Lassi

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For other uses, see Lassi (disambiguation).
Lassi
Fatfreelassi.jpg
Fat-free lassi
Place of origin Indian Subcontinent
Region or state North India and Punjab, Pakistan
Main ingredients Yogurt, cream, water, spices, fruit
Cookbook: Lassi  Media: Lassi

Lassi (pronounced [ləs-siː]) (La'See) is a popular, traditional, yogurt-based drink from the Indian Subcontinent and is popular in India, Pakistan, Nepal, Sri Lanka and Bangladesh. Lassi is a blend of yogurt, water, spices and sometimes, fruit. Traditional lassi (a.k.a., "salted lassi", or simply, "lassi") is a savoury drink, sometimes flavoured with ground and roasted cumin. Sweet lassi, however, contains sugar or fruits, instead of spices. Salted mint lassi is highly favoured in Bangladesh.

In Dharmic religions, yogurt sweetened with honey is used while performing religious rituals. Less common is lassi served with milk and topped with a thin layer of clotted cream. Lassis are enjoyed chilled as a hot-weather refreshment, mostly taken with lunch. With a little turmeric powder mixed in, it is also used as a folk remedy for gastroenteritis. In Pakistan, salted lassi is often served with almost all kinds of meals, and is mostly made at home by simply whisking salt in yogurt and water. It is also sold at most dairy shops selling yogurt and milk, and both the salty and sweet variety are available.

Variations[edit]

Traditional mild sweet (or salty) lassi[edit]

Salt lassi.
Mint sweet lassi in Chandigarh, India.
Lassi in an earthen tumbler, Kullhad, Varanasi, India.
A lassi shop in Varanasi, India.

This form of lassi is more common in North India and Punjab provinces of Pakistan. It is prepared by blending yogurt with water and adding sugar and other spices to taste. Salt can be substituted in place of sugar. The resulting beverage is known as salted lassi. This is similar to ayran or doogh.

Sweet lassi[edit]

Sweet lassi is a form of lassi flavoured with sugar, rosewater and/or lemon, strawberry or other fruit juices. Saffron lassis, which are particularly rich, are a specialty of Rajasthan and Gujarat in India and Sindh in Pakistan. Makkhaniya lassi is simply lassi with lumps of butter in it (makkhan is the Gujarati, Hindi and Punjabi word for butter). It is usually creamy like a milkshake.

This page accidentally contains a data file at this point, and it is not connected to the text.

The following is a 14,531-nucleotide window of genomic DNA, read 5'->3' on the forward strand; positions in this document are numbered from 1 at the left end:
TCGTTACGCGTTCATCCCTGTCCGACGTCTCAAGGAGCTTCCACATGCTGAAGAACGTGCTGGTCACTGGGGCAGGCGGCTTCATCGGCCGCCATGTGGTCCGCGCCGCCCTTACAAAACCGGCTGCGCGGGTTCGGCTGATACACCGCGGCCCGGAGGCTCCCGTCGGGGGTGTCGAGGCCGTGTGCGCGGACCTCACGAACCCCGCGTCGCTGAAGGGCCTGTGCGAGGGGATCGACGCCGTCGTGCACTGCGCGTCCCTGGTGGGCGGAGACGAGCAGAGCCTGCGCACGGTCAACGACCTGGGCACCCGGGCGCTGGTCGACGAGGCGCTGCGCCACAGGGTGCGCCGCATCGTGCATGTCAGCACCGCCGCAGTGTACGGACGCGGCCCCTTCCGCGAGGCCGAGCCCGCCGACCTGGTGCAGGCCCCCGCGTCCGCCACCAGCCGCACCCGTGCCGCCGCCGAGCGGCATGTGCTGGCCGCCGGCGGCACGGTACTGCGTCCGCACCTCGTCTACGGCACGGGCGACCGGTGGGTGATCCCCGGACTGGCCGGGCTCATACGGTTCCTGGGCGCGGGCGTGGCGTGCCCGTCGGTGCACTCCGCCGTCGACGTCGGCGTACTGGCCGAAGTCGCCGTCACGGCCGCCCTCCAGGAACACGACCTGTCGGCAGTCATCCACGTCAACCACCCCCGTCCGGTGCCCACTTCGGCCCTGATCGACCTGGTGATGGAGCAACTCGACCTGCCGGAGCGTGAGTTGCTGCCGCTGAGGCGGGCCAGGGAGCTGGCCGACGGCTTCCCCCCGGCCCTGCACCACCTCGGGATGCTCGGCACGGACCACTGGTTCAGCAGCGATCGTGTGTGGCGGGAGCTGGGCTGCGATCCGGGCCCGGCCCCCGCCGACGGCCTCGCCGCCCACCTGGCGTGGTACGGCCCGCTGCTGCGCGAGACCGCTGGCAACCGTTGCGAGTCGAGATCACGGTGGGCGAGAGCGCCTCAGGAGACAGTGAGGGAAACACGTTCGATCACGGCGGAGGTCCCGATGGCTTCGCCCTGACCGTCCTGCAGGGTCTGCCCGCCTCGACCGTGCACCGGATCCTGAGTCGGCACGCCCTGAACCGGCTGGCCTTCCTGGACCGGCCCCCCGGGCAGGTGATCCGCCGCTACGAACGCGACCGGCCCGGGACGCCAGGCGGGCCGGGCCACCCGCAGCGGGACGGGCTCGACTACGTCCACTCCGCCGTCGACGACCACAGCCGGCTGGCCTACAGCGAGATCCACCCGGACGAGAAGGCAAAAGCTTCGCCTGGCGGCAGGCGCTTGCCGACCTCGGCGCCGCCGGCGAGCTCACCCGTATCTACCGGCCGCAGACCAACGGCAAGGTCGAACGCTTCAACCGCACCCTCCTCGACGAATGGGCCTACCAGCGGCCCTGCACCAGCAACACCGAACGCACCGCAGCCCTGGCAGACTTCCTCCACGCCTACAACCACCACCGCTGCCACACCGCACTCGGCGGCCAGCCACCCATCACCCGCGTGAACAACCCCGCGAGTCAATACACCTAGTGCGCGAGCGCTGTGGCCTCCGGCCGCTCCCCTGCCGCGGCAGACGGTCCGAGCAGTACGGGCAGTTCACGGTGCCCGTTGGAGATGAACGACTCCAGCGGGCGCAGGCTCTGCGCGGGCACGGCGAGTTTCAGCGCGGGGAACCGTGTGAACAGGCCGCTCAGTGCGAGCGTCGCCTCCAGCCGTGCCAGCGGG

Mango lassi[edit]

Mango lassi is gaining popularity worldwide. It is made from yogurt, water and mango pulp. It may be made with or without additional sugar. It is widely available in UK, Malaysia, Singapore, the United States, and in many other parts of the world. In various parts of Canada, mango lassi is a cold drink consisting of sweetened kesar mango pulp mixed with yogurt, cream, or ice cream. It is served in a tall glass with a straw, often with ground pistachio nuts sprinkled on top.[1]

Bhang lassi[edit]

Bhang (or bhung) lassi is a special lassi that contains bhang, a liquid derivative of cannabis, which has effects similar to other eaten forms of cannabis. It is legal in many parts of India and mainly sold during Holi, when pakoras containing bhang are also sometimes eaten. Uttar Pradesh is known to have licensed bhang shops, and in many places one can buy bhang products and drink bhang lassis.[2]

Chaas[edit]

Chaas or chaach is a salted drink like lassi. However, chaas contains more water than lassi and has the butterfat removed, so its consistency is not as thick as lassi. Salt and jeera (cumin seeds) are normally added for taste and sometimes even fresh coriander. Fresh ground ginger and green chillies may also be added as seasoning. Chaas is popular in the Indian states Gujarat and Rajasthan, where it is drunk with the main meal, and was known to aid digestion[3] and is an excellent coolant in the Indian and Pakistani summers .[citation needed] It is called majjige in Kannada, taak in Marathi, majjiga in Telugu, moru in Tamil and Malayalam, mahi in the Madheshi languages, and ghol in Bengali.

Cultural references[edit]

A 2008 print[4] and television[5][6] ad campaign for HSBC, written by Jeffree Benet of JWT Hong Kong, tells a tale of a Polish washing machine manufacturer's representative sent to India to discover why their sales are so high there. On arriving, the representative investigates a lassi parlor, where he is warmly welcomed, and finds several washing machines being used to mix it. The owner tells him he is able to "make ten times as much lassi as I used to!"

On his No Reservations television program, celebrity chef Anthony Bourdain visited a "Government Authorised" Bhang Shop in Jaisalmer Fort, Rajasthan. The proprietor offered him three varieties of bhang lassi: "normally strong, super duper strong, and full power 24 hour, no toilet, no shower."

In 2013, Kshitij, the annual techno-management fest of IIT Kharagpur, has launched a campaign to name next version of Android, Lassi.[7]

See also[edit]

References[edit]

  1. ^ Wayne Collins (1970-01-01). "Food - Recipes : Mango lassi cocktail". BBC. Retrieved 2014-01-08. 
  2. ^ Anthony Bourdain: No Reservations Collection 2, Episode 5; Final Segment.
  3. ^ "Can This Lassi Ad Really Be True?". indiablogs.searchindia.com. 2008-10-04. 
  4. ^ "HSBC Bank : Washing Machine and Lassi". Adoholik. 2008-09-27. Retrieved 2008-10-19. 
  5. ^ "HSBC Lassi/Washing Machines TV Ad". HSBC. 2012-04-30. Retrieved 2013-09-23. 
  6. ^ TOI Tech Sep 11, 2013, 06.56PM IST (2013-09-11). "IIT grads plead Google to name Android version Lassi - Times Of India". Articles.timesofindia.indiatimes.com. Retrieved 2014-01-08. 

External links[edit]